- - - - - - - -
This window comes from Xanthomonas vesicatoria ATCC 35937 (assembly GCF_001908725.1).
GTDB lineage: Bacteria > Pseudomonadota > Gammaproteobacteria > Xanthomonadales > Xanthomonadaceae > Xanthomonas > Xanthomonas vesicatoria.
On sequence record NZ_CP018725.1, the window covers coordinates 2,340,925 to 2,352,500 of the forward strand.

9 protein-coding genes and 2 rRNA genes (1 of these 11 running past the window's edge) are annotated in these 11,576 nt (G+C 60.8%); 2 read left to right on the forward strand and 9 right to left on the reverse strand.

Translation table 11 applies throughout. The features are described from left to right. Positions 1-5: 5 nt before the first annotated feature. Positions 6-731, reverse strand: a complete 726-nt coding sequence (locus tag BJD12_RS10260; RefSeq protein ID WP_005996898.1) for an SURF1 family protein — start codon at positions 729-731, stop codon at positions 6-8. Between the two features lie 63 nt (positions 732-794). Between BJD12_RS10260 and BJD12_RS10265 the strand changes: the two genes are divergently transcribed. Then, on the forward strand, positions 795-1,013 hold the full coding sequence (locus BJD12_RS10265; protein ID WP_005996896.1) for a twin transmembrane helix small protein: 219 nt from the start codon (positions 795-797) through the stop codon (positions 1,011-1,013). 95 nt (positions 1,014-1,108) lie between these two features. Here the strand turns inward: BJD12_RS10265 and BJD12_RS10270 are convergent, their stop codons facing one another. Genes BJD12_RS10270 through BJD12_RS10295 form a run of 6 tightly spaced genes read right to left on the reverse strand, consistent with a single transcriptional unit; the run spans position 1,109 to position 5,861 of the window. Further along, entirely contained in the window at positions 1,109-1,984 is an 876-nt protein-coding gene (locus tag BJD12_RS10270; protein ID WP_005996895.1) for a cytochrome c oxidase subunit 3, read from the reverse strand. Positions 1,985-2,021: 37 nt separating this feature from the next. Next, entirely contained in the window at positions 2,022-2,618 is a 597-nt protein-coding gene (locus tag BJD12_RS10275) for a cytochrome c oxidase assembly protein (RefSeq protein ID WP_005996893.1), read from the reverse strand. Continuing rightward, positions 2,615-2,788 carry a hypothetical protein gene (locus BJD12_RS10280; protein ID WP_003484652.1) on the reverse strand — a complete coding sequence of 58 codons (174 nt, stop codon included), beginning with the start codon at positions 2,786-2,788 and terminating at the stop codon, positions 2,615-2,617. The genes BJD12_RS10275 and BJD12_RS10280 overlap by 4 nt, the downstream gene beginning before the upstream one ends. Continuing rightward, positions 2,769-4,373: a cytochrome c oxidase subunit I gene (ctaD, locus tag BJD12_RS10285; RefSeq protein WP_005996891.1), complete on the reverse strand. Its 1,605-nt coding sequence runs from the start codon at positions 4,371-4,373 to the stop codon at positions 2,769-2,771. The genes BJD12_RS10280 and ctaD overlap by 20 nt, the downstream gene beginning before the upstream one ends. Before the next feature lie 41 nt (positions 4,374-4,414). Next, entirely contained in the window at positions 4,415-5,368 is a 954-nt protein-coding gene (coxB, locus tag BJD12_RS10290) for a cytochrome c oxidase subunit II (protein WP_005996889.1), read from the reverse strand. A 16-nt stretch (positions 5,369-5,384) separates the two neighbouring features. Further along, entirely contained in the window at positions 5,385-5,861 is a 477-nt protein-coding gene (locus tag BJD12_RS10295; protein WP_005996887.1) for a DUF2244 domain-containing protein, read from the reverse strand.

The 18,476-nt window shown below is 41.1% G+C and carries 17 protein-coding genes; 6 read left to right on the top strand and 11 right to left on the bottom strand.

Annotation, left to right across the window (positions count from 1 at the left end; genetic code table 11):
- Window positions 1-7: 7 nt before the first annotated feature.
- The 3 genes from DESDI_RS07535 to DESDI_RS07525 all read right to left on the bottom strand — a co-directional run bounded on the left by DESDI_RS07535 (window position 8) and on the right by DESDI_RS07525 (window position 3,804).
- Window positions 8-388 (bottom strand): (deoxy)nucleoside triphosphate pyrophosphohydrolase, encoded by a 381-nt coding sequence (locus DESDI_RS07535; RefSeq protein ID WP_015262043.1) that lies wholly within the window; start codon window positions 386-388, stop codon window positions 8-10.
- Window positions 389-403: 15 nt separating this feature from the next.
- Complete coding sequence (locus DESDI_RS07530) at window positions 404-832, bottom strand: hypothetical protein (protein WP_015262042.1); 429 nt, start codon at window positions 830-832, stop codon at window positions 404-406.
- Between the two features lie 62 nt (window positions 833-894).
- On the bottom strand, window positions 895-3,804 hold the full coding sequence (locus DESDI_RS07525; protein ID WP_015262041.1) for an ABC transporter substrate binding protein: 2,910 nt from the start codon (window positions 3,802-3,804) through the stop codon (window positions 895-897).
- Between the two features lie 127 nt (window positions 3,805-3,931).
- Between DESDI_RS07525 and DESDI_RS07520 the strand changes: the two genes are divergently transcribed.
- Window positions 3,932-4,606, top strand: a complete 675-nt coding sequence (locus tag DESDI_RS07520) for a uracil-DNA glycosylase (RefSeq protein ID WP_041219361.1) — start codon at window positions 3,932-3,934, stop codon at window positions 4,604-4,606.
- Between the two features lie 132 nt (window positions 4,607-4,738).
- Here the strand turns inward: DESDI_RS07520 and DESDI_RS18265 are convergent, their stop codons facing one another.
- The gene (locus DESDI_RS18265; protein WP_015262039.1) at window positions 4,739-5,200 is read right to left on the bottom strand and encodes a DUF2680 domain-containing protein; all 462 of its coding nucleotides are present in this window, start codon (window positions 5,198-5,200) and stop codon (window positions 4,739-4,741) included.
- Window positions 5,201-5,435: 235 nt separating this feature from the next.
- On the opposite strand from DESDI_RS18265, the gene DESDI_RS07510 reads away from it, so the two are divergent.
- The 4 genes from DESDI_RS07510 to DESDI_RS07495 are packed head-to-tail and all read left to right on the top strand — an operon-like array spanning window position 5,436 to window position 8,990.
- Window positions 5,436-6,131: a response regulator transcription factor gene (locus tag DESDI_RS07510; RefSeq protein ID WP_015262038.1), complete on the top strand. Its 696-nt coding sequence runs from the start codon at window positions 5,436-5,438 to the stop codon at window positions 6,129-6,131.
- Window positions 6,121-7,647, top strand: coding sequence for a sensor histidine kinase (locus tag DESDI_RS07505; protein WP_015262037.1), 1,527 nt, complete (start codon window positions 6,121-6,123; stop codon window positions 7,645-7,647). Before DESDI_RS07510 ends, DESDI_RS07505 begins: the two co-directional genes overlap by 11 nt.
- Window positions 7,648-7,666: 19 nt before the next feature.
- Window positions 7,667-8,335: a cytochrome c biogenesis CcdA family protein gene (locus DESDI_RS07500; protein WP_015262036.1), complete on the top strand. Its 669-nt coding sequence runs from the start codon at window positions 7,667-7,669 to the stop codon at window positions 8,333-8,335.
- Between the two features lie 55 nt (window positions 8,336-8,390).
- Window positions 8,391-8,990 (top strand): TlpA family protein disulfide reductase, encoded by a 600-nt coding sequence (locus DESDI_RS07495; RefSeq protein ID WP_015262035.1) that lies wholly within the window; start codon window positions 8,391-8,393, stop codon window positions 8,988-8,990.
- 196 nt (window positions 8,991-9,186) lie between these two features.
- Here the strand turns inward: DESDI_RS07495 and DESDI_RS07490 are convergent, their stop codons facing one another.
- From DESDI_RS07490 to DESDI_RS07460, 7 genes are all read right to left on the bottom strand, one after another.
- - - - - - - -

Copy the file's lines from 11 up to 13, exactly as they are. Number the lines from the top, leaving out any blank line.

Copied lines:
- Window positions 389-403: 15 nt separating this feature from the next.
- Complete coding sequence (locus DESDI_RS07530) at window positions 404-832, bottom strand: hypothetical protein (protein WP_015262042.1); 429 nt, start codon at window positions 830-832, stop codon at window positions 404-406.
- Between the two features lie 62 nt (window positions 833-894).